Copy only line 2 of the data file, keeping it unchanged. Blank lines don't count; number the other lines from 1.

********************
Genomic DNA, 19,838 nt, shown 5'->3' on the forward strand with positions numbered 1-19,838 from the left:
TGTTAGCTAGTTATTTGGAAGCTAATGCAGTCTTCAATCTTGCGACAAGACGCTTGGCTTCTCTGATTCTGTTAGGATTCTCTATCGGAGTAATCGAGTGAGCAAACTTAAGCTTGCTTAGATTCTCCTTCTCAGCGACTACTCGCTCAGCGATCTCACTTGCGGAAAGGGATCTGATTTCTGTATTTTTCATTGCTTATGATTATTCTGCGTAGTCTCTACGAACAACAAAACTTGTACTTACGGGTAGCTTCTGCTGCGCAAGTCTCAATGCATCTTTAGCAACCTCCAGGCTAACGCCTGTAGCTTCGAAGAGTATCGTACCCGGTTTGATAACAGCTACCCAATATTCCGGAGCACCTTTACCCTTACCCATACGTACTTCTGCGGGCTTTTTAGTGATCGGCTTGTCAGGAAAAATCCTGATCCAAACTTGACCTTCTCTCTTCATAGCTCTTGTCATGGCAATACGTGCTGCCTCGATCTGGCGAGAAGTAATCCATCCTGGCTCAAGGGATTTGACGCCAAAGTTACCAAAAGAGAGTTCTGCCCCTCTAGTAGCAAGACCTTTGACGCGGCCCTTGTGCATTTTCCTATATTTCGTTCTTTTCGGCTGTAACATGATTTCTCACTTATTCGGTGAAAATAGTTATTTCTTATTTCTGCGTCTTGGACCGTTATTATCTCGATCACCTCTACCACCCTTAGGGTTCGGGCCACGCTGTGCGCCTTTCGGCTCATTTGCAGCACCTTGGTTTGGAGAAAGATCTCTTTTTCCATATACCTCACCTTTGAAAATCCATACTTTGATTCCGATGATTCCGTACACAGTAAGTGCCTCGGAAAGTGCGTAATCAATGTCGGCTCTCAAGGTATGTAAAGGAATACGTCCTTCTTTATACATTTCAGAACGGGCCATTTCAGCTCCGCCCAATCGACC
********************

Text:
TGTTAGCTAGTTATTTGGAAGCTAATGCAGTCTTCAATCTTGCGACAAGACGCTTGGCTTCTCTGATTCTGTTAGGATTCTCTATCGGAGTAATCGAGTGAGCAAACTTAAGCTTGCTTAGATTCTCCTTCTCAGCGACTACTCGCTCAGCGATCTCACTTGCGGAAAGGGATCTGATTTCTGTATTTTTCATTGCTTATGATTATTCTGCGTAGTCTCTACGAACAACAAAACTTGTACTTACGGGTAGCTTCTGCTGCGCAAGTCTCAATGCATCTTTAGCAACCTCCAGGCTAACGCCTGTAGCTTCGAAGAGTATCGTACCCGGTTTGATAACAGCTACCCAATATTCCGGAGCACCTTTACCCTTACCCATACGTACTTCTGCGGGCTTTTTAGTGATCGGCTTGTCAGGAAAAATCCTGATCCAAACTTGACCTTCTCTCTTCATAGCTCTTGTCATGGCAATACGTGCTGCCTCGATCTGGCGAGAAGTAATCCATCCTGGCTCAAGGGATTTGACGCCAAAGTTACCAAAAGAGAGTTCTGCCCCTCTAGTAGCAAGACCTTTGACGCGGCCCTTGTGCATTTTCCTATATTTCGTTCTTTTCGGCTGTAACATGATTTCTCACTTATTCGGTGAAAATAGTTATTTCTTATTTCTGCGTCTTGGACCGTTATTATCTCGATCACCTCTACCACCCTTAGGGTTCGGGCCACGCTGTGCGCCTTTCGGCTCATTTGCAGCACCTTGGTTTGGAGAAAGATCTCTTTTTCCATATACCTCACCTTTGAAAATCCATACTTTGATTCCGATGATTCCGTACACAGTAAGTGCCTCGGAAAGTGCGTAATCAATGTCGGCTCTCAAGGTATGTAAAGGAATACGTCCTTCTTTATACATTTCAGAACGGGCCATTTCAGCTCCGCCCAATCGACC